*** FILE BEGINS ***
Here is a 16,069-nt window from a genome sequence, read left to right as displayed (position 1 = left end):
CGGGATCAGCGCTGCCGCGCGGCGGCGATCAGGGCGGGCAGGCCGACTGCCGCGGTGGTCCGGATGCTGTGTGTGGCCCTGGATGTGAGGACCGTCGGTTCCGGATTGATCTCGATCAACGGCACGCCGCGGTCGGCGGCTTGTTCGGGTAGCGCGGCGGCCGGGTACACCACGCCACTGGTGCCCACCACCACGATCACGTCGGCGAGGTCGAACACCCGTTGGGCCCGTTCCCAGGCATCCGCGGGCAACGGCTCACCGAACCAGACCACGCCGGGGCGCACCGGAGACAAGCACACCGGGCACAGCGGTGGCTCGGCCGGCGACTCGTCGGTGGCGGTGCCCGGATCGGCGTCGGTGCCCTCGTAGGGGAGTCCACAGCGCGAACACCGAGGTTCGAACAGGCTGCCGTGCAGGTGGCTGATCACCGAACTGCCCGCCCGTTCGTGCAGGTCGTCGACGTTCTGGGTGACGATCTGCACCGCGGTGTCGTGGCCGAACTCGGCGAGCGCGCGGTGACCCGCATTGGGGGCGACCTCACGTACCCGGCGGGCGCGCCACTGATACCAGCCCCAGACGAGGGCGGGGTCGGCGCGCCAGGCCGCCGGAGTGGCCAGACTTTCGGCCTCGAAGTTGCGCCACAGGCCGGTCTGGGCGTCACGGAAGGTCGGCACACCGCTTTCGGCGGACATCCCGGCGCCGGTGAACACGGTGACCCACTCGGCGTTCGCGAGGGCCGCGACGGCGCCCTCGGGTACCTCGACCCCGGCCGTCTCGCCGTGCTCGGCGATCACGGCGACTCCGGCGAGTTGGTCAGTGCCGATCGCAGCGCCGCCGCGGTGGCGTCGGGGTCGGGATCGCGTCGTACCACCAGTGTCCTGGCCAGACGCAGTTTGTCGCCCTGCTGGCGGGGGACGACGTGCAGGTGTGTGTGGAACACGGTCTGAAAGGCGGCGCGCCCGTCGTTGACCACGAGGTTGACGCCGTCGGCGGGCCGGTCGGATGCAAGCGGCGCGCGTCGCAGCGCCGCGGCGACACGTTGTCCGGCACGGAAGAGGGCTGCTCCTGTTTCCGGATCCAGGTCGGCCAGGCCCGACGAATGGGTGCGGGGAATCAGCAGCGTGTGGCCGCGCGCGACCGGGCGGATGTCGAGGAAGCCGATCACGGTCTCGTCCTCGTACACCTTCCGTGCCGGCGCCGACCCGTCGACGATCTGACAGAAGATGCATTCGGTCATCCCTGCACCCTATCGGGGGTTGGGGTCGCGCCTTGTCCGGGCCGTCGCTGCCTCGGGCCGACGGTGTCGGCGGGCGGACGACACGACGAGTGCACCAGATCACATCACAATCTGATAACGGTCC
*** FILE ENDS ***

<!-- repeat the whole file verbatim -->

Here is a 16,069-nt window from a genome sequence, read left to right as displayed (position 1 = left end):
CGGGATCAGCGCTGCCGCGCGGCGGCGATCAGGGCGGGCAGGCCGACTGCCGCGGTGGTCCGGATGCTGTGTGTGGCCCTGGATGTGAGGACCGTCGGTTCCGGATTGATCTCGATCAACGGCACGCCGCGGTCGGCGGCTTGTTCGGGTAGCGCGGCGGCCGGGTACACCACGCCACTGGTGCCCACCACCACGATCACGTCGGCGAGGTCGAACACCCGTTGGGCCCGTTCCCAGGCATCCGCGGGCAACGGCTCACCGAACCAGACCACGCCGGGGCGCACCGGAGACAAGCACACCGGGCACAGCGGTGGCTCGGCCGGCGACTCGTCGGTGGCGGTGCCCGGATCGGCGTCGGTGCCCTCGTAGGGGAGTCCACAGCGCGAACACCGAGGTTCGAACAGGCTGCCGTGCAGGTGGCTGATCACCGAACTGCCCGCCCGTTCGTGCAGGTCGTCGACGTTCTGGGTGACGATCTGCACCGCGGTGTCGTGGCCGAACTCGGCGAGCGCGCGGTGACCCGCATTGGGGGCGACCTCACGTACCCGGCGGGCGCGCCACTGATACCAGCCCCAGACGAGGGCGGGGTCGGCGCGCCAGGCCGCCGGAGTGGCCAGACTTTCGGCCTCGAAGTTGCGCCACAGGCCGGTCTGGGCGTCACGGAAGGTCGGCACACCGCTTTCGGCGGACATCCCGGCGCCGGTGAACACGGTGACCCACTCGGCGTTCGCGAGGGCCGCGACGGCGCCCTCGGGTACCTCGACCCCGGCCGTCTCGCCGTGCTCGGCGATCACGGCGACTCCGGCGAGTTGGTCAGTGCCGATCGCAGCGCCGCCGCGGTGGCGTCGGGGTCGGGATCGCGTCGTACCACCAGTGTCCTGGCCAGACGCAGTTTGTCGCCCTGCTGGCGGGGGACGACGTGCAGGTGTGTGTGGAACACGGTCTGAAAGGCGGCGCGCCCGTCGTTGACCACGAGGTTGACGCCGTCGGCGGGCCGGTCGGATGCAAGCGGCGCGCGTCGCAGCGCCGCGGCGACACGTTGTCCGGCACGGAAGAGGGCTGCTCCTGTTTCCGGATCCAGGTCGGCCAGGCCCGACGAATGGGTGCGGGGAATCAGCAGCGTGTGGCCGCGCGCGACCGGGCGGATGTCGAGGAAGCCGATCACGGTCTCGTCCTCGTACACCTTCCGTGCCGGCGCCGACCCGTCGACGATCTGACAGAAGATGCATTCGGTCATCCCTGCACCCTATCGGGGGTTGGGGTCGCGCCTTGTCCGGGCCGTCGCTGCCTCGGGCCGACGGTGTCGGCGGGCGGACGACACGACGAGTGCACCAGATCACATCACAATCTGATAACGGTCC